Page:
Potter's Daughter - The Blind Side

Kev Rowland

The debut album by American band Potter’s Daughter was released towards the end of 2018, but I only came across it a few months ago, since when I have been trying to work out exactly how I can describe it. The band were formed when Dyanne Potter Voegtlin (piano, keyboards, vocals) was studying classical piano performance at the Manhattan School of Music. She wanted to find a way to combine her knowledge of classical theory and virtuosity with the freedom and innovation of jazz, creating something that in many ways is quite different to the rest of the scene. The very first time I heard this I felt there was a kinship with Renaissance, and I can’t be the only one as since the release of this album the band have collaborated with Annie Haslam on a single, “Blood and Water”. Dyanne has performed both as a classical pianist and a singer/songwriter in venues as prestigious as Carnegie Hall, so she was always going to look for the right musicians to fulfil her dream and she found them in Amit Chatterjee (guitar, bass, arranger, producer), Ian C. Voegtlin (guitar, EWI), Walter Sitz (drums) and Randy Crafton (percussion).

Musically the album is based around the piano and vocals of Dyanne as she works on bridging that gap between classical and jazz, with the use of space being a very important part of her armoury. At times, her voice is solo, at others it is multi-tracked harmonies, and there are times when she is singing just against percussion with no other melodies around. However, it isn’t possible to overstate the important of Amit to the overall sound as there are times when the guitar is subdued and actually non-existent and others when there are strident solos breaking through and over her voice while the bass is always warm and comforting.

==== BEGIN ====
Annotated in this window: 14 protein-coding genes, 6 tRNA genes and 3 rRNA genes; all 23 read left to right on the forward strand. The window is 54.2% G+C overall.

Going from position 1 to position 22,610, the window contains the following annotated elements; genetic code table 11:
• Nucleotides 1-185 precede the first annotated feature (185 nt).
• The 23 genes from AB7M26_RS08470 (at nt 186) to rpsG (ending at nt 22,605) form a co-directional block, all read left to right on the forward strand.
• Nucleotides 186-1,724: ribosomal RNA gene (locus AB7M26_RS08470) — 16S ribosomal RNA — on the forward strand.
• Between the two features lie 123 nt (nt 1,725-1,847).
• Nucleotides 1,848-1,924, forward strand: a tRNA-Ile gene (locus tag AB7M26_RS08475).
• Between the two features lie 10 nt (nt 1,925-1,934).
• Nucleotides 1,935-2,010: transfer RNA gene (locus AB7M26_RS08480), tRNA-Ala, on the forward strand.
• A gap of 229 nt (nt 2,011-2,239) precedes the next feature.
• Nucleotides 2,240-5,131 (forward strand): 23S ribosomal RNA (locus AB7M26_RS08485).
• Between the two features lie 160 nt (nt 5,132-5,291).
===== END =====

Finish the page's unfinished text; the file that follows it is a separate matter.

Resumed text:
There are times when this feels very much like a jazz album which is being taken in new directions, with “Memento” being an obvious example. However it is on the softer side, with piano often using sustain as opposed to the short staccato liked by many, while the lead guitar also takes on many forms, moving from sounds associated with jazz into fusion and then more into rock and prog. This is a band who are truly progressive, melding the forms to make something which is relaxed and laid back yet also inviting and urgent. The arrangements are in many ways incredibly simple, relying on a few key elements, yet that restraint is what makes this album what it is as there is no need to keep piling things on top of each other.

“Its Summer Night” contains classical choral vocals along with minor chords and a dark feeling which sounds more like Mediæval Bæbes than anything connected with rock, and it is the way this album progresses through different styles which makes it so interesting as one is never really sure what is going to happen next. Relaxing, exciting, enjoyable, and fluid, this is a rippling stream with the light catching the water as it babbles over the stones in the riverbed. There is so much space between the notes, and between the instruments, that one can get inside the music and into the minds of the musicians creating it and feel at one. What a wonderful debut, next please!

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